In Advanced Microeconomics (ECO 301), we build on the ECO 201 course to go beyond the competitive equilibrium setting and elicit new causes of market failures. We aim to study how the presence of incomplete and asymmetric information affects the standard analysis of microeconomic theory. The starting point is that the presence of asymmetric information leads to market failures and open the question of how to regulate and appropriately design markets to solve or reduce these failures. We will present the basics of two important theories and methods which have been the core of the modern microeconomic analysis since 1970: the signaling games and the mechanism design. The students will learn the tools to analyze markets and interactions in the presence of incomplete and asymmetric information. They will learn how to develop policy tools and how to design markets to mitigate the issues induced by the information structure.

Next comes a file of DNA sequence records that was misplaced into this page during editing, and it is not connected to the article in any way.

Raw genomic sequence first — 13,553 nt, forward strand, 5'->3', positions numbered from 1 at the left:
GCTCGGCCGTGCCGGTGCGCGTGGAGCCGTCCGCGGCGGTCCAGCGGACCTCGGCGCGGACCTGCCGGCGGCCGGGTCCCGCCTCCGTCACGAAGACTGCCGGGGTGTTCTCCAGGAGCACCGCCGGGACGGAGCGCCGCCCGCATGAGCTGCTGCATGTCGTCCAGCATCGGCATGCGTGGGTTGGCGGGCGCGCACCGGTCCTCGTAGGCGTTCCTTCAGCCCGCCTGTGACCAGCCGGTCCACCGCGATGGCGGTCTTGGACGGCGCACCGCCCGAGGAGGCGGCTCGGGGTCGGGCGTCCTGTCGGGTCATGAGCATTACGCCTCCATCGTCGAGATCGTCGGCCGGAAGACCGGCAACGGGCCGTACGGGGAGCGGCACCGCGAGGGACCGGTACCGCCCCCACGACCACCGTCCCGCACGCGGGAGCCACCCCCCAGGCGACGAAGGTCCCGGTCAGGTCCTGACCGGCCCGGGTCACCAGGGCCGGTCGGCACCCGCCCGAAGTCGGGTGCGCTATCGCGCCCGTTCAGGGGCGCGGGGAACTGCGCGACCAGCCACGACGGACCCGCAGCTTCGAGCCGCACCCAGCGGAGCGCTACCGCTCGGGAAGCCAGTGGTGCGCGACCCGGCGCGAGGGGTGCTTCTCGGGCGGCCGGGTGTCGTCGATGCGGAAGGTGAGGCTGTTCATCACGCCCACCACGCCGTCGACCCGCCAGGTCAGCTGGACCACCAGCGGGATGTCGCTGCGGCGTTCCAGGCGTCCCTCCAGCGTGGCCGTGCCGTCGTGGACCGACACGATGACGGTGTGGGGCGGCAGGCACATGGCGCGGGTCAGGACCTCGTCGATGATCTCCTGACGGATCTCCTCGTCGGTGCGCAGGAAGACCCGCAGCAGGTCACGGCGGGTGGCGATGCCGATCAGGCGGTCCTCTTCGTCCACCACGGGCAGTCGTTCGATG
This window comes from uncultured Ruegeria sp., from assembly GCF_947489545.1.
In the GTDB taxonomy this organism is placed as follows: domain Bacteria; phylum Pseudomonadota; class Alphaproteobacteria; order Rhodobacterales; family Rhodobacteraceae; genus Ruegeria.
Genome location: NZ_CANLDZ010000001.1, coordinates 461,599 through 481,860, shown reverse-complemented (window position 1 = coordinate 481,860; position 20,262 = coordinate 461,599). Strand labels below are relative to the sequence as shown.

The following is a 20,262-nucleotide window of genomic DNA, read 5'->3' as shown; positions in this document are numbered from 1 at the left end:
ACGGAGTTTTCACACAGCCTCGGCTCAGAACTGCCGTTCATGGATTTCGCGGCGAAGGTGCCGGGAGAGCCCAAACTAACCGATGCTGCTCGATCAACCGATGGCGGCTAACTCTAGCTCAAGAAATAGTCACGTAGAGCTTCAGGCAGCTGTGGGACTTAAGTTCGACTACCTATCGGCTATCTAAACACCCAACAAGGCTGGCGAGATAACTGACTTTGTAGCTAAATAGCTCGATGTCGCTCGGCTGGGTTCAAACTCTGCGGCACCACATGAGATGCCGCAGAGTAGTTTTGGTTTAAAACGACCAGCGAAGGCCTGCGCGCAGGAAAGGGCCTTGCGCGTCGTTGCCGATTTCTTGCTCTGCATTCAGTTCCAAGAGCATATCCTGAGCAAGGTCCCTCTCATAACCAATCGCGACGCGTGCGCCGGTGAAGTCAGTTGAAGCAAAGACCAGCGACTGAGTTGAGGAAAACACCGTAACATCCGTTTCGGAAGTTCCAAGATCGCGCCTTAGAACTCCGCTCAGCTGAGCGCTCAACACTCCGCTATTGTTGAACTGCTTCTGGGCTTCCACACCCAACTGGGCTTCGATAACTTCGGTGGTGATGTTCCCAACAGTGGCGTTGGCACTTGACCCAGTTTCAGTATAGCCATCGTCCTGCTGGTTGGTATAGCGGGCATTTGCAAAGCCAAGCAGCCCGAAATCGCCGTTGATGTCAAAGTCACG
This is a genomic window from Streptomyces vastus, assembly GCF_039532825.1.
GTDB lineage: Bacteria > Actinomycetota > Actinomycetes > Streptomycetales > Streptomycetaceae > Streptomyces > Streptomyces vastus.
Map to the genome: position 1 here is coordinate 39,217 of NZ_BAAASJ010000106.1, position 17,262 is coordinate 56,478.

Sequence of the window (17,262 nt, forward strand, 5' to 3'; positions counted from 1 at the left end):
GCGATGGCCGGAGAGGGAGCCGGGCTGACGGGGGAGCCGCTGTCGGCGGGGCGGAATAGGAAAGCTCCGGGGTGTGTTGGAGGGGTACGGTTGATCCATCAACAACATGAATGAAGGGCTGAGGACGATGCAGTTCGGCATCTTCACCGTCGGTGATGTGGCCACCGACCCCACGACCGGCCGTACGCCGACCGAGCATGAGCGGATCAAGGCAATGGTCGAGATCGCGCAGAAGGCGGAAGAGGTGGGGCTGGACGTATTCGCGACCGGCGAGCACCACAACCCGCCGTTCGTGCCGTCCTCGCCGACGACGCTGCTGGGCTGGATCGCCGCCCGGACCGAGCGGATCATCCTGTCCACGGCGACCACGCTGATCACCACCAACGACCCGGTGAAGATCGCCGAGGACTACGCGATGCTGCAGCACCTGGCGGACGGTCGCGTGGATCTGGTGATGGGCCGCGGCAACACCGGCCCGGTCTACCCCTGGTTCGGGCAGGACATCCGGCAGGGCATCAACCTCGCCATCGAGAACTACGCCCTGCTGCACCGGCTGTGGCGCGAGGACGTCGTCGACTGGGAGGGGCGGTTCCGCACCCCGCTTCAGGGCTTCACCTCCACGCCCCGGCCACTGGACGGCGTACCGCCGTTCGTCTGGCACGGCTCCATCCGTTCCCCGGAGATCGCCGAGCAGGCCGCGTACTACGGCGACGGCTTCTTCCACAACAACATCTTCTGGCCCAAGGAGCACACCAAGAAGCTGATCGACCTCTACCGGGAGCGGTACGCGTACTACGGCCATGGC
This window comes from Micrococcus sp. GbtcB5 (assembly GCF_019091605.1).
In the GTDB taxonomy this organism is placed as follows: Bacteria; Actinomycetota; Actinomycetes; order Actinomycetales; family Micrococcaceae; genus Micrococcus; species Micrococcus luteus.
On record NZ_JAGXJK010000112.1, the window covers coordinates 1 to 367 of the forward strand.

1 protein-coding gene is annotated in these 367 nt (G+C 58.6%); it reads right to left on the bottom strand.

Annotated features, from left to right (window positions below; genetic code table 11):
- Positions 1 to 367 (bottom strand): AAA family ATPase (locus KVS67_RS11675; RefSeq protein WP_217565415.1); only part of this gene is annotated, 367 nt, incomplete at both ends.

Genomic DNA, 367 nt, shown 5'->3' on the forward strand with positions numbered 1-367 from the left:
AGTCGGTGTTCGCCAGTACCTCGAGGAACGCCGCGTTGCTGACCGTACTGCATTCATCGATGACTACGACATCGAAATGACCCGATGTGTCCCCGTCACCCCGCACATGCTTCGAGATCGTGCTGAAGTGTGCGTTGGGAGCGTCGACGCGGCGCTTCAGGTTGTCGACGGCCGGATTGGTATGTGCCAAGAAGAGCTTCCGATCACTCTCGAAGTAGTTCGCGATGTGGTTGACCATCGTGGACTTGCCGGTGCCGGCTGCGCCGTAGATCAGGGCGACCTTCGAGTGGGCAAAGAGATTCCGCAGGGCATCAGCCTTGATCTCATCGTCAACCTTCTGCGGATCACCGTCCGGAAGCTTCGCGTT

More specially, we will cover the following topics:
- Chapter 1: Game theory under incomplete information (1)
- Chapter 2: Asymmetric Information, Signaling and Application to the Insurance Market (2)
- Chapter 3: The Principal Agent Model (3)
- Chapter 4: Auctions and Mechanism Design (4)
- Chapter 5: Market Design and Matching
The mathematical treatments are rigorous but not as much as at the graduate level. This course will be thus most useful as a preparation for formal graduate studies in Economics.
- (1) Osborne, M. J., & Rubinstein, A. (1994). A course in game theory. MIT press (Chap 2 & 11)
- (2) Jehle, G. A., & Reny, P. J. (2001). Advanced Microeconomic Theory (Chap 7, 8 & 9)
- (3) Laffont, J. J., & Martimort, D. (2009). The theory of incentives: the principal-agent model. Princeton university press (Chap 2 & 4)
- (4) Krishna, V. (2009). Auction theory. Academic press (Chap 2 & 5)